Carlos Arteaga

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Carlos L. Arteaga is the Associate Director for Clinical Research, director of the Center for Cancer Targeted Therapies, and professor of Cancer Biology and Medicine at Vanderbilt-Ingram Cancer Center.[1] In 2014–2015, he was the president of the American Association for Cancer Research.

Arteaga graduated with his MD from the Universidad de Guayaquil in Ecuador in 1980, where his father was the dean of medicine.[2] He came to the United States intending to specialize in cardiology after his internal medicine residency at Emory University, but changed course and instead did a fellowship in hematology-oncology at University of Texas Health Science Center.

Arteaga joined the faculty at Vanderbilt in 1989 and since 2002, has directed the NCI-funded Vanderbilt Breast Cancer Specialized Program of Research Excellence (SPORE).


Arteaga is recognized as an expert in the field of breast cancer research. He has demonstrated the utility of targeting TGF-β, which causes cancer to spread, metastasize, and become resistant to chemotherapeutic drugs.[3] He was involved in the development of trastuzumab in combination with chemotherapy for patients with HER2-mutated cancer.[4] Among his current research areas is triple-negative breast cancer, for which there are no targeted therapy options.[5]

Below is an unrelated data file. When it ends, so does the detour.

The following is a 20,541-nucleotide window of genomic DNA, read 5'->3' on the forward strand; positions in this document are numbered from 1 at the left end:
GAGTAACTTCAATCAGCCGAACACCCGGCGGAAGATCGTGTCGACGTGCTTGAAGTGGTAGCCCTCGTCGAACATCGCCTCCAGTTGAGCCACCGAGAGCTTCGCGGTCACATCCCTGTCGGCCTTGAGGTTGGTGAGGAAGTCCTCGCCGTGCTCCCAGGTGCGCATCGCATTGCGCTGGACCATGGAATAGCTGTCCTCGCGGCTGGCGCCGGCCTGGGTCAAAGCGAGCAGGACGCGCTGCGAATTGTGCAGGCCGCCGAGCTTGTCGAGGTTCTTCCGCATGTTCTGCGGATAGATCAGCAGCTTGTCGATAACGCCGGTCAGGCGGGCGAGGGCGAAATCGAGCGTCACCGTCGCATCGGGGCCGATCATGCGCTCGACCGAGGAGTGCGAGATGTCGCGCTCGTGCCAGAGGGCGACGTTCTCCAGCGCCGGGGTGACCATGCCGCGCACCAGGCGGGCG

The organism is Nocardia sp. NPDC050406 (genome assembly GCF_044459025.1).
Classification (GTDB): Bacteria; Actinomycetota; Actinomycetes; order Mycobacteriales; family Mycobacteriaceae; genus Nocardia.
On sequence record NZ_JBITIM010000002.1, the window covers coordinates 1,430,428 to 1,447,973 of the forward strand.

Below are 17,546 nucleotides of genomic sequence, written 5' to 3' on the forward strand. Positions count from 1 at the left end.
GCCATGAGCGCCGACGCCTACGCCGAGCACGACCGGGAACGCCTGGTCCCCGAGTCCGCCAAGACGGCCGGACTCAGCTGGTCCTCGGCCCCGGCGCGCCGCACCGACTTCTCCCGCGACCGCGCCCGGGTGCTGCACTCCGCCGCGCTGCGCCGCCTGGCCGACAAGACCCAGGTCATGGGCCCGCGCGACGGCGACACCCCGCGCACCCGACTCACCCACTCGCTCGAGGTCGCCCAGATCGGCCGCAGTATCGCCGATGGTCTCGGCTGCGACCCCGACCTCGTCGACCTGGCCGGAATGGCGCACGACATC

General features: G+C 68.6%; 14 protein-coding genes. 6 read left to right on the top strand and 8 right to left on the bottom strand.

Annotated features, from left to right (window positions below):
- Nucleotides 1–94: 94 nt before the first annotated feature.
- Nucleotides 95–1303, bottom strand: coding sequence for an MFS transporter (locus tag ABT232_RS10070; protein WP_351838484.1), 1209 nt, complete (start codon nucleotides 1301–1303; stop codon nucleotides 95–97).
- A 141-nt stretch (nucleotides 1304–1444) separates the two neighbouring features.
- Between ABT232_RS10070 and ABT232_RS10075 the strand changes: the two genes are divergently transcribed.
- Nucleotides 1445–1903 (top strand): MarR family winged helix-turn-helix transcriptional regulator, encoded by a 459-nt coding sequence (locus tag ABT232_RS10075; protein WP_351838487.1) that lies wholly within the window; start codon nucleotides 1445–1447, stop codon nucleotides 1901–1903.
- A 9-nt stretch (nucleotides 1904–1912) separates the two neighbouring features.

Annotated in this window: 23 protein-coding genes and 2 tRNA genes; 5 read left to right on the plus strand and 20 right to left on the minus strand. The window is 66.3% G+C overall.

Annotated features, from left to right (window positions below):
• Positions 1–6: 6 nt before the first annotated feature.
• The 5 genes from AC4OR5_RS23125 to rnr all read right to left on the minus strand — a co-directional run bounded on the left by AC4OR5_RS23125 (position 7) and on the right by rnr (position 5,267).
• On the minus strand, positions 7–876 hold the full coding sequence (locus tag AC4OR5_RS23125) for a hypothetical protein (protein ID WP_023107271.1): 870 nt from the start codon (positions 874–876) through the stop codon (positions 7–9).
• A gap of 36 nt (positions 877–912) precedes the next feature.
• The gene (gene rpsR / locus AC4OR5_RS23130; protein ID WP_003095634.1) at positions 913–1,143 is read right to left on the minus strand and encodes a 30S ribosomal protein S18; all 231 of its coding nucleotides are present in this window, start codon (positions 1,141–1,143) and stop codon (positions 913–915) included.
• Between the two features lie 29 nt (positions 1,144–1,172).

He is a principal investigator for the Stand Up To Cancer (SU2C) "Targeting the PI3K Pathway in Women's Cancers" Dream Team, which provides $15 million is research funding for a research team spread across 7 institutions.[6]



  1. ^ Carlos L. Arteaga. "Carlos L. Arteaga - Vanderbilt-Ingram Cancer Center". Retrieved 2016-12-13.
  2. ^ Printz, Carrie (2013). "Vanderbilt researcher to assume leadership role with AACR: Carlos L. Arteaga, MD, will become organization's president in 2014". Cancer. 119 (18): 3257–3258. doi:10.1002/cncr.28336. PMID 24037706.
  3. ^ "Carlos L. Arteaga, MD". Retrieved 2016-12-13.
  4. ^ "Expert Point of View: Carlos L. Arteaga, MD - The ASCO Post". Retrieved 2016-12-13.
  5. ^ "Working Together to Eradicate Cancer". Retrieved 2016-12-13.
  6. ^ "Dream Team: Targeting the PI3K Pathway in Women's Cancers". Retrieved 2016-12-13.